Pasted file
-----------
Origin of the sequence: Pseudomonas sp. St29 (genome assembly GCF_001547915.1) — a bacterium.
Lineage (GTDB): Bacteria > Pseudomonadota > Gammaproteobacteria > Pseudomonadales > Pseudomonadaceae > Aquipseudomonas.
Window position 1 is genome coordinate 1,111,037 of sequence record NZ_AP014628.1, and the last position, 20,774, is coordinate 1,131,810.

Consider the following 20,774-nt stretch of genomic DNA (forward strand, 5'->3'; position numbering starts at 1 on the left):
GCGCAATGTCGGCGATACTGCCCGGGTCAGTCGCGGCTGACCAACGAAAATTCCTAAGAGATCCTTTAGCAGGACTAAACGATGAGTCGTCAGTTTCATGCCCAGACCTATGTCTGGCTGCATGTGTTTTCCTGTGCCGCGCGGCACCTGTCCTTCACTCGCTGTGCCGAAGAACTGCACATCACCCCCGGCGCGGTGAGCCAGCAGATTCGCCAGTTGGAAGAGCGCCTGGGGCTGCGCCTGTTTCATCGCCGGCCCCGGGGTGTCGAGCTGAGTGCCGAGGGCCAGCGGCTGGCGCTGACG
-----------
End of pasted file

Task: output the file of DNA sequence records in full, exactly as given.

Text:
Origin of the sequence: Pseudomonas sp. St29 (genome assembly GCF_001547915.1) — a bacterium.
Lineage (GTDB): Bacteria > Pseudomonadota > Gammaproteobacteria > Pseudomonadales > Pseudomonadaceae > Aquipseudomonas.
Window position 1 is genome coordinate 1,111,037 of sequence record NZ_AP014628.1, and the last position, 20,774, is coordinate 1,131,810.

Consider the following 20,774-nt stretch of genomic DNA (forward strand, 5'->3'; position numbering starts at 1 on the left):
GCGCAATGTCGGCGATACTGCCCGGGTCAGTCGCGGCTGACCAACGAAAATTCCTAAGAGATCCTTTAGCAGGACTAAACGATGAGTCGTCAGTTTCATGCCCAGACCTATGTCTGGCTGCATGTGTTTTCCTGTGCCGCGCGGCACCTGTCCTTCACTCGCTGTGCCGAAGAACTGCACATCACCCCCGGCGCGGTGAGCCAGCAGATTCGCCAGTTGGAAGAGCGCCTGGGGCTGCGCCTGTTTCATCGCCGGCCCCGGGGTGTCGAGCTGAGTGCCGAGGGCCAGCGGCTGGCGCTGACG